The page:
The Birth of a Muse



The Birth of a Muse

By Nandy Ekle


Once upon a time a little girl played with a thing called a glass thermometer. This was not a toy and she knew better to play with it because it could break and get glass everywhere. When she didn’t feel good her mother would put it under her tongue or in her armpit to see of she was sick. So if she broke it, her mother would have no way of knowing if she or her brother got sick.

But it was a very interesting thing. It was a glass tube with a bulb on the end that went in her mouth. The bulb had a bunch of silver stuff in it that would go up in the tube after it stayed in her mouth for a while. Her mom had shown her what it looked like and she thought it was pretty.

So on this day, her mother was busy cooking supper and her brother was asleep. She couldn’t think of anything at all to do so she just walked around the house looking at the ceiling in a mirror, pretending the ceiling was the floor and trying to walk from one room to the next without bumping into anything. As she walked by the open bathroom door she thought she saw the sparkle of something shiny. She turned on the light, proud that she was finally big enough to reach it by herself.

There on the counter was the glass thermometer. The little girl picked it up and tried to see if any of the silver stuff was up in the tube. It wasn’t, so she put it in her mouth, under her tongue just like her mother always made her do. She stood there for about two hours, then took it out of her mouth and checked to see if the silver had moved any. It hadn’t. So she did the next thing her mother always did, she started shaking it to make sure all the silver stuff was in the bulb.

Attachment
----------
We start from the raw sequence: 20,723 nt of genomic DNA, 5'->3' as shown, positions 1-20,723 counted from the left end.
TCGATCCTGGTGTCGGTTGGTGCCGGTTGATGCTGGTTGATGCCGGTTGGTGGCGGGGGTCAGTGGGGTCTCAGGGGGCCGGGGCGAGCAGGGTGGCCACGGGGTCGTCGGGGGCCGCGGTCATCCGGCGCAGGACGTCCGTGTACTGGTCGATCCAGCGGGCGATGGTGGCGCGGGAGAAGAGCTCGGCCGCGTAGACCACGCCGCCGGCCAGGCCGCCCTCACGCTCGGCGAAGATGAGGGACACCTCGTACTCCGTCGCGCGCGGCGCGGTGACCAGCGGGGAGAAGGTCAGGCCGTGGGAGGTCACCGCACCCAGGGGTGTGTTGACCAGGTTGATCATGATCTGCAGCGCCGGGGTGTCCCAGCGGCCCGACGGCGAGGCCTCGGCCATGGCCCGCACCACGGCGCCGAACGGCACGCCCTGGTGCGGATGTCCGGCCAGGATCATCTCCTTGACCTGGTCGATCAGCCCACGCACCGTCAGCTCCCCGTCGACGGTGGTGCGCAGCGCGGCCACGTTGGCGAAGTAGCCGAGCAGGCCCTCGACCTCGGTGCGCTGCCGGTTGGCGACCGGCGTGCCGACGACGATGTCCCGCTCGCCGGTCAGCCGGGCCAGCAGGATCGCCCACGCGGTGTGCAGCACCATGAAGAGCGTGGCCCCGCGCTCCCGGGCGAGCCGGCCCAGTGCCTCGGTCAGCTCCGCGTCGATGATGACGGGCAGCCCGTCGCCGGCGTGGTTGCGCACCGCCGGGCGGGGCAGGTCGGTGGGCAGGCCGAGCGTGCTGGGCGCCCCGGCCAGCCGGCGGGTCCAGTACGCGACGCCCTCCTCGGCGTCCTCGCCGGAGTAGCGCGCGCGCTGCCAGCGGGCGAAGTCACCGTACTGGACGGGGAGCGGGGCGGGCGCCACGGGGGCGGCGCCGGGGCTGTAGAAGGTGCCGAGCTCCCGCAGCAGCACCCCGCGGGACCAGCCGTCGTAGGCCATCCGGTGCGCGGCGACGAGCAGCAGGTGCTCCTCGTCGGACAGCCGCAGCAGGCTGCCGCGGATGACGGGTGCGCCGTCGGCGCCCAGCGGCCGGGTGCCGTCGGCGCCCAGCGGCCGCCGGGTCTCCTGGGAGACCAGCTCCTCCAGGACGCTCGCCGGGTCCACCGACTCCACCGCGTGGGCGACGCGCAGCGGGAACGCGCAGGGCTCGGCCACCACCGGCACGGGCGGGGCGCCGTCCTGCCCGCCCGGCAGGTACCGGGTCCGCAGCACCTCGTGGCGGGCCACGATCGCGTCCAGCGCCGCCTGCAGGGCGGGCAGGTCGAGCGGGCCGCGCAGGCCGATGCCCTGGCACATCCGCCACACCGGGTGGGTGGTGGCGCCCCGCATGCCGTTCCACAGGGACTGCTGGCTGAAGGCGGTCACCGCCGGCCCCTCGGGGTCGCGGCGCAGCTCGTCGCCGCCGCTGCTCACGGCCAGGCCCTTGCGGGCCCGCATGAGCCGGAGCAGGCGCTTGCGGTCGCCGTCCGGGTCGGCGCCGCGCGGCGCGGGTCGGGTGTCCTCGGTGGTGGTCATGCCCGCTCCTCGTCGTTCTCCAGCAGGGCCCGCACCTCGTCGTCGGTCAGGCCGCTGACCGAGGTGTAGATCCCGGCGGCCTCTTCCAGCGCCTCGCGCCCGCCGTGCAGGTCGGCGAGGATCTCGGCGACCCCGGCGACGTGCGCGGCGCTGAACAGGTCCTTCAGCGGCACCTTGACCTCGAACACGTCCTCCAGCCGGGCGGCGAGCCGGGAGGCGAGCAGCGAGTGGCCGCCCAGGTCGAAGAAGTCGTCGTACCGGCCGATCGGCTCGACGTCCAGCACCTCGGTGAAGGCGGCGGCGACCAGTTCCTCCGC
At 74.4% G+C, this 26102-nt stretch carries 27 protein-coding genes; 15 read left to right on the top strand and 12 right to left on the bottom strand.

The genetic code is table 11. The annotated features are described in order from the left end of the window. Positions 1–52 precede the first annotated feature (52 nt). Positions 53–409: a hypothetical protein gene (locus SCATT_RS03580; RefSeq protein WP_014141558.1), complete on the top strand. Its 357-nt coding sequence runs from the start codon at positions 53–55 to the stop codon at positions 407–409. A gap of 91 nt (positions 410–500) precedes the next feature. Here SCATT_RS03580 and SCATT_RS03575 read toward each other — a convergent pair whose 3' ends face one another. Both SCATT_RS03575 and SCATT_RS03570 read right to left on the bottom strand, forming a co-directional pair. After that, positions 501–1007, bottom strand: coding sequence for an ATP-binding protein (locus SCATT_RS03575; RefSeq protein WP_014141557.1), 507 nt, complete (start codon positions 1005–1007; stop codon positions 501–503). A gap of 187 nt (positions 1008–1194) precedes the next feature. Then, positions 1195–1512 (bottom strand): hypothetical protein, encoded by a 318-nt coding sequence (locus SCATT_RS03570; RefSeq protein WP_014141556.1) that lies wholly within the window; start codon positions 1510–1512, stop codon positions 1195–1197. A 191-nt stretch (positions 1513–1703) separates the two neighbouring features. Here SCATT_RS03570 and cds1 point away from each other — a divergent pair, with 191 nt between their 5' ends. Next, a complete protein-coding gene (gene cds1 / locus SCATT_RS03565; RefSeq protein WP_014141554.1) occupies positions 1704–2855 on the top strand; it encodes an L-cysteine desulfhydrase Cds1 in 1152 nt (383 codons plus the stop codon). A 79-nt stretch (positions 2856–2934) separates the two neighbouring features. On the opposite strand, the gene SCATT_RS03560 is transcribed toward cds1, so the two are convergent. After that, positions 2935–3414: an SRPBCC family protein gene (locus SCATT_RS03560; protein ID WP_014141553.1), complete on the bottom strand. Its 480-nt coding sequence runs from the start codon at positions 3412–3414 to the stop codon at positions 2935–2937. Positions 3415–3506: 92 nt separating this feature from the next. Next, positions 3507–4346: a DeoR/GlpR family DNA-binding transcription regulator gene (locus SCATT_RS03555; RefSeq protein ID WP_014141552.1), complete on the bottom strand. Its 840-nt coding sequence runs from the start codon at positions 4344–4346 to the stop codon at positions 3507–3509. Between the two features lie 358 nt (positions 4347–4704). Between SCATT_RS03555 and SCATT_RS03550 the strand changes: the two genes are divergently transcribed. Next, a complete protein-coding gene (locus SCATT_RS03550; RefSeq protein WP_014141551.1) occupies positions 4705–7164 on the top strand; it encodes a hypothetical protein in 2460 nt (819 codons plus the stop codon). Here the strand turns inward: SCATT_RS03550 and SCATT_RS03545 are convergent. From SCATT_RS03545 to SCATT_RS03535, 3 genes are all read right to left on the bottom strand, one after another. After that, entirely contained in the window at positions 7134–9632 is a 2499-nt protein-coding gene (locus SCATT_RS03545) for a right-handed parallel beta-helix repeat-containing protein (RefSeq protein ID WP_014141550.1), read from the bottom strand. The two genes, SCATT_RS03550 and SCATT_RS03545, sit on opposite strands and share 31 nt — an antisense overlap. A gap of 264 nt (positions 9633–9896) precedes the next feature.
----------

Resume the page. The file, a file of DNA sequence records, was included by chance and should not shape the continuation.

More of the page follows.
And that’s when it happened. The thermometer flew out of her hand and hit the floor.

“Oh no,” she said. She knelt down on the floor carefully so she wouldn’t get stuck in and began picking up all the little pieces of glass. After dropping the shards in the trash can she noticed little silver balls on the floor. The looked like the silver beads on her mother’s favorite necklace. She knew she hadn’t played with Mom’s necklace, but she wanted to pick up the beads so Mom could fix her necklace.

She tried to pick one up but it rolled away. She tried again and the little ball split into two balls. She could see the little balls, but no matter how hard she tried, she could not put her finger on one.

Years later, after she grew up and discovered how fun it was to write stories, she realized that the little silver balls she could never quite pick up that day so long ago, each one was a new muse.

Congratulations. You have just received a post card from the muse.




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